Float­ing ex­change rate will take us to 2008

The Sunday Mail (Zimbabwe) - - ADVERTORIAL - Dr Gift Mugano

IN RE­CENT weeks there have been tremen­dous calls on the need to float the ex­change rate as the ex­ist­ing 1:1 rate be­tween the real time gross set­tle­ment (RTGS) and the United States Dol­lars is seen as un­de­sir­able. The in­ten­tion of this ar­ti­cle is not to be a mo­nop­oly of wis­dom on the sub­ject but rather aims to help read­ers in a log­i­cal way ap­pre­ci­ate the pos­si­ble con­se­quences com­ing out of float­ing the rate.

Is the 1:1 rate re­al­is­tic?

Ba­sic eco­nomic fun­da­men­tals ob­tain­ing on the ground char­ac­terised by se­ri­ous dis­par­i­ties be­tween RTGS bal­ances and hard notes and coins avail­able clearly shows the rate of 1:1 rate is not re­al­is­tic. The laws of de­mand and sup­ply if fully ap­plied through float­ing will re­sult in an ex­change rate that is very steep, that is, ex­ceed­ing the cur­rent par­al­lel mar­ket rates.

Why is the Gover­nor of Cen­tral Bank in­sist­ing on 1:1?

The ra­tio­nale of the Re­serve Bank of Zim­babwe Gover­nor in main­tain­ing the rate of 1:1 is com­ing on the back of the un­de­sir­abil­ity of float­ing the rate. For the lay­man, the fol­low­ing are two ob­vi­ous con­se­quences of float­ing the ex­change rate:

(1) Flout­ing Fi­nance Act, the Fi­nance Act of 2009 which saw the in­tro­duc­tion of the mul­ti­ple cur­rency regime pegged the rate at 1:1 which formed the ba­sis of all trade deals which the coun­try and busi­ness en­tered into. Aban­don­ing the 1:1 will be il­le­gal as it vi­o­lates the Fi­nance Act and ob­vi­ously raise the risk pre­mium on in­vest­ments.

(2) Over­shoot­ing of ex­change rate, the pro­po­nents of a free float are ob­vi­ously as­sum­ing that the coun­try has enough for­eign ex­change to back the float. In the ab­sence of ad­e­quate for­eign ex­change in both in­for­mal and for­mal mar­ket, the rate will shoot sharply to as­tro­nom­i­cal rates which can go as far as above 1000%. This will re­sult in im­me­di­ate loss of sav­ings and pen­sions as well as the to­tal col­lapse of the econ­omy. The col­lapse of the econ­omy will be fa­cil­i­tated by the vi­cious cy­cle com­ing from the need to raise salaries by the same rates, in­crease in the cost of util­i­ties by the same rate, in­crease in the cost of raw ma­te­ri­als and associated cost of do­ing busi­ness by the same rate at a time where the cash­flows both com­pa­nies and gov­ern­ment will be lag­ging be­hind. This will take us into 2008 overnight. In as much as the 1:1 comes with ex­change rate losses, it still makes log­i­cal sense for the Cen­tral Bank to main­tain it be­cause the neg­a­tive costs out­lined above are much more dis­as­trous than the gains which are ex­pected af­ter float­ing.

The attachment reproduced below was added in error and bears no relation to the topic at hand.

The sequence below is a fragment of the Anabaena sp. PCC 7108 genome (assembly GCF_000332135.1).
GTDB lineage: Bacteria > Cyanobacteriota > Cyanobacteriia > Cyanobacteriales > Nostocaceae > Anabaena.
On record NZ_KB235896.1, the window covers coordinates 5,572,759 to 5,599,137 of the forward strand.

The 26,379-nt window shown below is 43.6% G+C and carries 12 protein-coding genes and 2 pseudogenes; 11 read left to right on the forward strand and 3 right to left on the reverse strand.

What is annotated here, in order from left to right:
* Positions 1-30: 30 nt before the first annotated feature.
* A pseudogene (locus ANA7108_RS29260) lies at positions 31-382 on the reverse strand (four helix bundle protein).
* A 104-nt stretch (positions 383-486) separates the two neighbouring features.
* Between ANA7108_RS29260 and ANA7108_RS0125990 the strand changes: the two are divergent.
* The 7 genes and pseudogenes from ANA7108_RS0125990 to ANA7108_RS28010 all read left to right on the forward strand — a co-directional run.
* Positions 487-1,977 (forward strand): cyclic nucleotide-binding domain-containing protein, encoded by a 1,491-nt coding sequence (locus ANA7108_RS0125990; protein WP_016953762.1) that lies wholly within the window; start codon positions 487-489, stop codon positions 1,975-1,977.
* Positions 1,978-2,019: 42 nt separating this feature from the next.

What are the im­pli­ca­tions of par­tial float?

In view of the above, cap­tains of in­dus­try have called for par­tial float where a rate is pegged at say 400 per­cent thereby giv­ing way for busi­ness to of­fi­cially trade on the par­al­lel mar­ket. In­ter­na­tional ex­pe­ri­ence has shown that there is no mar­ket fail­ure which can be cor­rected by say peg­ging the price of cur­rency. The mar­ket will al­ways move ahead, and the same cap­tains of busi­nesses will come back to the Cen­tral Bank with a new pro­posal.

What is the way for­ward?

In view of the need to build na­tional con­sen­sus on this crit­i­cal mat­ter, there is need for a na­tional dialogue. This na­tional dialogue must be in­formed by ev­i­dence which is log­i­cally driven from in­tense re­search. The re­search show be able to show the amount of for­eign ex­change avail­able both in the for­mal and in­for­mal mar­ket. On the back of the quan­ti­fied amount of for­eign ex­change avail­able, this should then help both pol­icy mak­ers to con­fi­dently ar­gue for the case of float­ing the rate if it ever ex­ists. In the same vein, the same dialogue must re­ceive a cost ben­e­fit anal­y­sis (CBA) of three scenarios, that is, float­ing, par­tial float and main­tain­ing 1:1. This ap­proach will un­doubt­edly help us solve this mat­ter log­i­cally. The risk we are hav­ing to­day is an emo­tional ap­proach to pol­icy is­sues which is not the right thing. In the ab­sence of a ro­bust re­search and a CBA, we are safe on 1:1. ◆Dr Mugano( Ph. D) is an Au­thor and Ex­pert in Trade and In­ter­na­tional Fi­nance. He has suc­cess­fully su­per­vised four Doc­tor­ate can­di­dates in the field of Trade and In­ter­na­tional fi­nance, pub­lished over twenty – five ar­ti­cles and book chap­ters in peer re­viewed jour­nals. He is a Re­search As­so­ci­ate at Nel­son Man­dela Univer­sity, Regis­trar at Zim­babwe Ezekiel Guti Univer­sity and Di­rec­tor at Africa Eco­nomic De­vel­op­ment Strate­gies. Feed­back: Cell: +263 772 541 209. Email: [email protected]

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